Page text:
This past Saturday I went out to my market garden for the weekly watering/weeding and, frankly, to do something to get my mind off putting Cody down. As I was unloading, I noticed the older brother of the landowner was out working the horses around the trail they have cut around the perimeter, so I quick dropped my scuffle hoe and ran down the lane to intersect them.
Dick was having the team drag their training sled for a few laps to keep them in shape now that the chores of the summer were done and encouraged me to climb on. His excuse was that the extra weight would work the horses more, which was more than enough to convince me to take a horse drawn sled ride!
The team consists of two beautiful Percheron mares, Winter and Minnie. Minnie is easily the largest horse I have ever seen, weighing in well past 2000lbs and that was before she became pregnant this year. In fact both mare’s are due to foal this coming April which will be reason enough to be around, especially with two children! Looking at these two incredibly powerful animals, it is easy to wax nostalgic to knights in armor or even to simpler times before 350hp 4wd tractors and 2000 acre corn fields. Yet, despite their mountains of muscle, they are docile enough to lightly pluck an apple from Bird’s little 4yr old palm -which I am coming to learn is one of the many charms of the Percheron.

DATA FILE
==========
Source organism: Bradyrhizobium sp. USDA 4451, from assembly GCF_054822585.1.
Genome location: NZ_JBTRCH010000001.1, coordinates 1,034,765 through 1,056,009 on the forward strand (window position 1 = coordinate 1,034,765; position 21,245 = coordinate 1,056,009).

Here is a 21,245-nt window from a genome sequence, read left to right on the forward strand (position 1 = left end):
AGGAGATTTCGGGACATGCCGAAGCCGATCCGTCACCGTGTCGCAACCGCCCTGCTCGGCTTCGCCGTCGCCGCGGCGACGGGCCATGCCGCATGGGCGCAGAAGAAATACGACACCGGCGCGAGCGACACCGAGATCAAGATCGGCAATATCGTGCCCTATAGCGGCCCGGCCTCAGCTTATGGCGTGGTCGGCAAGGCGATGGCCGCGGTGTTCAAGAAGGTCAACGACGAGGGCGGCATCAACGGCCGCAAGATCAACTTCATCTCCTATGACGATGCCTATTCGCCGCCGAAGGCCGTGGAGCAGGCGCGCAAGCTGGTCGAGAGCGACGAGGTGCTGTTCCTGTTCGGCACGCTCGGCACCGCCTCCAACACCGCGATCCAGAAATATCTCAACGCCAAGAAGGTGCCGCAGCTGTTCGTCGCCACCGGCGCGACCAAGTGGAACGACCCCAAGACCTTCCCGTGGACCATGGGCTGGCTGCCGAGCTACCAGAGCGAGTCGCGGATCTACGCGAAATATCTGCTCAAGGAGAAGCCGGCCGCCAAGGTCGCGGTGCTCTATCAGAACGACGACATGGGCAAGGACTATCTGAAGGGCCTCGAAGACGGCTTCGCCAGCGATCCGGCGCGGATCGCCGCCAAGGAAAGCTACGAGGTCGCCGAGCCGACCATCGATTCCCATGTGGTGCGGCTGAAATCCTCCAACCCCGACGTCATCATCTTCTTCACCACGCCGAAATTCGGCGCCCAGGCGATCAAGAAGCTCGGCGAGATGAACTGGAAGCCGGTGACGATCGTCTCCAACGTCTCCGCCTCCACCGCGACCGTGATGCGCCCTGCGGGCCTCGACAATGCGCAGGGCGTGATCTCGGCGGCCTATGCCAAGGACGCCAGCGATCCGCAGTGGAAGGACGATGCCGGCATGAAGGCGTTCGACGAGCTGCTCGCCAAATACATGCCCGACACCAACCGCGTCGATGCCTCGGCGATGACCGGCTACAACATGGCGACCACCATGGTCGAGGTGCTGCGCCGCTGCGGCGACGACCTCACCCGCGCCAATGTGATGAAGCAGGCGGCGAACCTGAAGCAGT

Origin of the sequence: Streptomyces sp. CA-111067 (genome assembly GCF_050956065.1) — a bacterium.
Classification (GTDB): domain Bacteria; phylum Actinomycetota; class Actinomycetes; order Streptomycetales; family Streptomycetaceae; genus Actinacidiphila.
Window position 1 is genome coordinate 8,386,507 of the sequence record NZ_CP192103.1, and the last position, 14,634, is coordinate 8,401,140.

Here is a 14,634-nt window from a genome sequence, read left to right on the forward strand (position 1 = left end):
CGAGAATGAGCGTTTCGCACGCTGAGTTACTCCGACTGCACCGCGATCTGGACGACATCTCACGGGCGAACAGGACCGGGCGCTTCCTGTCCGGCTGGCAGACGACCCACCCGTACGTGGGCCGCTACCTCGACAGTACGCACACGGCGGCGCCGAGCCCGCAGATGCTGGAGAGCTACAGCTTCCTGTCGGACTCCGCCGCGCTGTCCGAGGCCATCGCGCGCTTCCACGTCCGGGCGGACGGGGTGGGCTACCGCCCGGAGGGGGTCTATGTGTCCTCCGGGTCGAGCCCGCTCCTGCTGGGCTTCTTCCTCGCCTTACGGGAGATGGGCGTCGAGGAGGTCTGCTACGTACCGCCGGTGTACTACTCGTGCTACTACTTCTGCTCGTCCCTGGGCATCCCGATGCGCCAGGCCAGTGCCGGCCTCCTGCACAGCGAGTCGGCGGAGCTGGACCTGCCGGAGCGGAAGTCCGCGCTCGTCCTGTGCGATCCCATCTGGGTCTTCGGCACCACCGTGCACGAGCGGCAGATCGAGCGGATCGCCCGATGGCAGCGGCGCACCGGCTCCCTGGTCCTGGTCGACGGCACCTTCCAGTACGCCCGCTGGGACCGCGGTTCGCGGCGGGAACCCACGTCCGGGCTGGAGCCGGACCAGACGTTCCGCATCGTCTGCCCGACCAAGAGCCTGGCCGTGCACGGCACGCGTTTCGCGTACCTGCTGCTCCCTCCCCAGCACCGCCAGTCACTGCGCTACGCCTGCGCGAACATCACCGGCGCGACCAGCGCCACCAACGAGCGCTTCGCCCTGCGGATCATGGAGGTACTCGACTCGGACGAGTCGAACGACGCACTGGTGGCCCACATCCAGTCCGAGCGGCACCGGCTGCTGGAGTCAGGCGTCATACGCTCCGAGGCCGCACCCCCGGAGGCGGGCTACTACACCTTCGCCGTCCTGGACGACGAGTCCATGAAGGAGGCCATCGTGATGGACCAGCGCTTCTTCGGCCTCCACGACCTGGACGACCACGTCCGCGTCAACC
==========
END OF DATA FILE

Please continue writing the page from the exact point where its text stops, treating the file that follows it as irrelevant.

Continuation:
It was fantastic to watch Dick work the horses, even in something as simple as pulling a sleigh in laps around the acreage. Dick has them trained to react to the slightest pull of the reins, and the horses are ever listening for his simple “Gee!” or “Haw!”-as he is in his seventies and weighs all of 130lbs, his horses must be trained to respect something other than force. Being horses, they are also a quirky bunch-Minnie likes to rush the slight hills on the property as if to show off her incredible strength, and Winter is ever ready to stop and munch some grass. By the second lap I found myself calling instructions as Dick and I talked about horses and I received an impromptu lesson in tree lore as we rounded the property.
As we finished, Dick was pointing to the neighboring land to where they sometimes pasture the team, and he mentioned that he planned to use the team to pull some oak limbs up to the owner’s home for him to use for firewood. In the roundabout way that he has about asking, I got the impression that he might like a hand with the project, so I mentioned that I was free every Monday if he ever wanted an extra hand on a chore. We talked more, and I expressed again my respect for the fact that they choose to work much of the land with horse power. It was then that Dick mentioned, again in his off hand way, that perhaps he could “show me a thing or two” about working a team.
Later that day as I conversed with the land owner about his idea of converting his ancient Oliver tractor to wood chip gasification (more on that in a future post-and yes we are birds of a feather!), he mentioned how good it would be if I would learn to work the team with Dick. I get the feeling he is a little concerned about his older brother working the team by himself. By the time I left he was talking like I would be plowing on my own by June…
As I walked back to the Insight, I tried to get all this through my stunned brain: Not only was I getting the free use of as much organic land as I wanted to run a market garden, I was now being offered an apprenticeship in becoming a teamster?!
Someone pinch me!